Find out if you have been claimed as a dependent on someone's tax return by filing an electronic return claiming a personal exemption. The IRS will reject your return if someone claimed you as a dependent.
What is a Dependent?
A dependent is someone, other than a taxpayer and his spouse, who meets the IRS qualifications to be declared a dependent for tax exemption purposes. Essentially, dependents are children or relatives who meet the qualifying tests. Each dependency exemption reduces the taxable income of the taxpayer by thousands of dollars.
Read More: Can You Get Unemployment if You Are a Dependent?
Qualifying Child as Dependent
To determine if anyone can legally claim you as a dependent, look at the qualifications for a dependent child exemption. In order for your parents to claim you as a dependent, they and you must meet these standards:
- You must be their son, daughter, stepchild, sibling, stepchild or a descendant of any of them;
- You must be under 19 if out of school, 24 if in school or any age if disabled;
- You must have lived with your parents half of the year or have been away at school, been out of the house because of illness, been traveling on business, gone on a lengthy vacation or been living away for military service;
- You must not have provided more than half of your own support for the prior year; and
- You must not have filed a joint return, or, if you did, not have claimed a marital deduction.
If these qualifications are met, your parents or older siblings may have the right to claim you as a dependent. If not, they cannot claim you as a dependent. The easiest way to find out if they claimed you is to ask them.
How to Find Out if Someone Claimed Me on Their Taxes?
If you are under 24 years old and think your parents may have claimed you as a dependent, the best strategy is to ask them. If you disagree about the claim, you can hash it out with them.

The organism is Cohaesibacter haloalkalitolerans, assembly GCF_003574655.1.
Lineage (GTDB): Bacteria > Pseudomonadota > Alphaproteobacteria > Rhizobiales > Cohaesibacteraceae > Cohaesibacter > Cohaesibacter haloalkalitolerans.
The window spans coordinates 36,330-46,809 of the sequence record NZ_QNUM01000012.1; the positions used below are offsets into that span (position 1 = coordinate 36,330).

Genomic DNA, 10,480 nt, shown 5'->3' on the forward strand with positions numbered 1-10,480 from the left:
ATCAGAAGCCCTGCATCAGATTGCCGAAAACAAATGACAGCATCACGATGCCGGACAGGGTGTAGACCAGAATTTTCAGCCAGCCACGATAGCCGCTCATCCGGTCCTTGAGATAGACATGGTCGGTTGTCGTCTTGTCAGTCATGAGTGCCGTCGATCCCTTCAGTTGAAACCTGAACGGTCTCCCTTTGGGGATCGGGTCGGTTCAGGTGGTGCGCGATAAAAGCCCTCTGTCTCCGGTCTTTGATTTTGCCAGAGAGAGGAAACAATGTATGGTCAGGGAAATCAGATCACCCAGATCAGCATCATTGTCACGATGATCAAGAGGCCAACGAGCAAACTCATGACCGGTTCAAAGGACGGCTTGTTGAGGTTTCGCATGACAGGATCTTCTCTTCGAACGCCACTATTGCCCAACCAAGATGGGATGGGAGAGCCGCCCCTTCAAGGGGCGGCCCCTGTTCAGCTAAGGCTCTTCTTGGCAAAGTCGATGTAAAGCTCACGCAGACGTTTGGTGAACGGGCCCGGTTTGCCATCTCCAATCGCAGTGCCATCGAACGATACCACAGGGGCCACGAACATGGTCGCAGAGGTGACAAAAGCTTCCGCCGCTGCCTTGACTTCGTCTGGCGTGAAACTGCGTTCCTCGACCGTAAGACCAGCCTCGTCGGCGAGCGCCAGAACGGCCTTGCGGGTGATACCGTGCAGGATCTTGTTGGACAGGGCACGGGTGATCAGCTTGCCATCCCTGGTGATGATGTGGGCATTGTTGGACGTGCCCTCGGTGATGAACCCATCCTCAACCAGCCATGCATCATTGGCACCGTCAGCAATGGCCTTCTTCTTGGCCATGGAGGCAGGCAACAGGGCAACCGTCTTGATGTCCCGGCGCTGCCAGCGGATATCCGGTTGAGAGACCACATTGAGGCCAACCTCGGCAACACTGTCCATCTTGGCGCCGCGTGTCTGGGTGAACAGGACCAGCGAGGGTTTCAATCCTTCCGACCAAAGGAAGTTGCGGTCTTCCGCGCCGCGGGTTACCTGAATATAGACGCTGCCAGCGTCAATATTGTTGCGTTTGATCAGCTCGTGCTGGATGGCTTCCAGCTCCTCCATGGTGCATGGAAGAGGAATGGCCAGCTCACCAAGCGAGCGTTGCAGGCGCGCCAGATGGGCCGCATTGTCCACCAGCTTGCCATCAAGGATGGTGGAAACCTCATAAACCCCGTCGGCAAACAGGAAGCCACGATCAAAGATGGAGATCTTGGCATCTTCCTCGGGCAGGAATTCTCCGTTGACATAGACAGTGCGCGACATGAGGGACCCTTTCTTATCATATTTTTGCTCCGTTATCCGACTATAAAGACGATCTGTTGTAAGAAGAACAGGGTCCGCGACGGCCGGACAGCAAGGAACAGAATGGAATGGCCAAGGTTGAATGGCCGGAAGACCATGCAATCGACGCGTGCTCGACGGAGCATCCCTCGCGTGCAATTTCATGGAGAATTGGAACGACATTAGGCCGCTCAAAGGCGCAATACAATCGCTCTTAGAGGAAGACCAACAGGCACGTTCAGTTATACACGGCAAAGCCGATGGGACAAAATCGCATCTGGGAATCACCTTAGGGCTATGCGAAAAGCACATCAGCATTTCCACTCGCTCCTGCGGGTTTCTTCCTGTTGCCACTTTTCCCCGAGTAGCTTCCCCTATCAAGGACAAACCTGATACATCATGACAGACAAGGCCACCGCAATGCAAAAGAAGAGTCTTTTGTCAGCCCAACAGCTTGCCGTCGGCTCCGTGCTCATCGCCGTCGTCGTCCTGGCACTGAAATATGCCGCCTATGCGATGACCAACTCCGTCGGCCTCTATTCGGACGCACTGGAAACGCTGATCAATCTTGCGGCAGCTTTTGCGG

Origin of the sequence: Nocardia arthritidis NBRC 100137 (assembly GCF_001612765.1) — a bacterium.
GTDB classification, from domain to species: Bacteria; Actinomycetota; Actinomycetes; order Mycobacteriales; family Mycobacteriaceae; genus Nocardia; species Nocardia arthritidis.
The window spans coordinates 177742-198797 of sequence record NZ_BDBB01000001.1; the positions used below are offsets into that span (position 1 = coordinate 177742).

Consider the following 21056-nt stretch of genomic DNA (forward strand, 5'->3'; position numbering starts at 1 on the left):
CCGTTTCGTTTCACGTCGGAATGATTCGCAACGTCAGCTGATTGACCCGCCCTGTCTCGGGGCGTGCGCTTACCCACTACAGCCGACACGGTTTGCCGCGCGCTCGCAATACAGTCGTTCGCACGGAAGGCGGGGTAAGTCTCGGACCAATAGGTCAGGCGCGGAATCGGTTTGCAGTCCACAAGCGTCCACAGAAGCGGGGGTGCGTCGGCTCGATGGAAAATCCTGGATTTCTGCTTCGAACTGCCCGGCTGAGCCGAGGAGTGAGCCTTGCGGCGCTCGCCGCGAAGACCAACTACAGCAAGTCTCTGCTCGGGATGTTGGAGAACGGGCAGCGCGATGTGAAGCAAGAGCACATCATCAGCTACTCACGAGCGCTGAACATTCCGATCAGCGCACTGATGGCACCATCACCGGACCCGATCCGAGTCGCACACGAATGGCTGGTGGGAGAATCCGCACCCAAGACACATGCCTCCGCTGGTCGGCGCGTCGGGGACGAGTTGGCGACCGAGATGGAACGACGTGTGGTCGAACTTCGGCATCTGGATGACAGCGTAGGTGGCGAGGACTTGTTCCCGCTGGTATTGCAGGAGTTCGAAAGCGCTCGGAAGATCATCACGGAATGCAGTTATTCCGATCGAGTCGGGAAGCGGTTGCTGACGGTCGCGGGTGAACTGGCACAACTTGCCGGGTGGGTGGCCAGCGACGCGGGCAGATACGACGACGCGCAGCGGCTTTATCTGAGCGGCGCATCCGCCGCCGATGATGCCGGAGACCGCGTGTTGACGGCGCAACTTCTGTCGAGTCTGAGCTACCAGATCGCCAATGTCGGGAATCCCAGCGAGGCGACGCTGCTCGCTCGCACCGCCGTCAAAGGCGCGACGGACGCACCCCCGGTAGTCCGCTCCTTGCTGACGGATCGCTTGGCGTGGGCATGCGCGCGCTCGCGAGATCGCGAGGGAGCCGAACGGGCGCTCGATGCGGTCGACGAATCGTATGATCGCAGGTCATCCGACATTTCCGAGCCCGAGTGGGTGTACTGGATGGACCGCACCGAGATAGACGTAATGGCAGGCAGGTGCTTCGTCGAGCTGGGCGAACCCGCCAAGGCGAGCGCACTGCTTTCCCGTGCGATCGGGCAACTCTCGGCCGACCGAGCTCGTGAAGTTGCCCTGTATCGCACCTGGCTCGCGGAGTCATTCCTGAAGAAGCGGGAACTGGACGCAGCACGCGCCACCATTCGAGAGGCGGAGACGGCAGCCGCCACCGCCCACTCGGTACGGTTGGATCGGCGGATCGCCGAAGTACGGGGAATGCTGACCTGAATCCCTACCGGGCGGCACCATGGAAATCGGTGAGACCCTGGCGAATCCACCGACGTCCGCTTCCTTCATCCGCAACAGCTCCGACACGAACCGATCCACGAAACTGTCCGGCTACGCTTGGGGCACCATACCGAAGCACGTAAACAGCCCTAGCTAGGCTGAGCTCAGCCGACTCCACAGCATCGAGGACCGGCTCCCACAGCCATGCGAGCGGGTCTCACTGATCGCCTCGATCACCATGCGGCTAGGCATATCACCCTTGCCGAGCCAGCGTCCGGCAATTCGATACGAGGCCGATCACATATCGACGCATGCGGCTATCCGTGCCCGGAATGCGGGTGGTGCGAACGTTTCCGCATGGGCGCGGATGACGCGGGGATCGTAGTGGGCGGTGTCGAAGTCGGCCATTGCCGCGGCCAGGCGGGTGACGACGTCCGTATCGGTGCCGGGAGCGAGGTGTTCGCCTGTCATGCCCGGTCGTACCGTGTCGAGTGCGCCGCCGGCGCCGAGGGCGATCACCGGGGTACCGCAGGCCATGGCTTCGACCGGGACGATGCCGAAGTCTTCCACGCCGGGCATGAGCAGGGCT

Otherwise, you'll have to let the IRS sort it out. The easiest way to do this is to attempt to file an electronic return taking your own personal exemption. If nobody has claimed you as a dependent, your return should go through. If someone has claimed you as a dependent, you will not be allowed to file the return. It will be returned to you.
What to do if someone has claimed you as a dependent and you are sure they did not have the right to do so? Go ahead and file a paper return taking a personal exemption. The IRS will notice and start an investigation. But be careful – whomever is wrong will owe the IRS penalties and interest.
Teo Spengler earned a J.D. from U.C. Berkeley's Boalt Hall. As an Assistant Attorney General in Juneau, she practiced before the Alaska Supreme Court and the U.S. Supreme Court before opening a plaintiff's personal injury practice in San Francisco. She holds both an M.A. and an M.F.A in creative writing and enjoys writing legal blogs and articles. Her work has appeared in numerous online publications including USA Today, Legal Zoom, eHow Business, Livestrong, SF Gate, Go Banking Rates, Arizona Central, Houston Chronicle, Navy Federal Credit Union, Pearson, Quicken.com, TurboTax.com, and numerous attorney websites. Spengler splits her time between the French Basque Country and Northern California.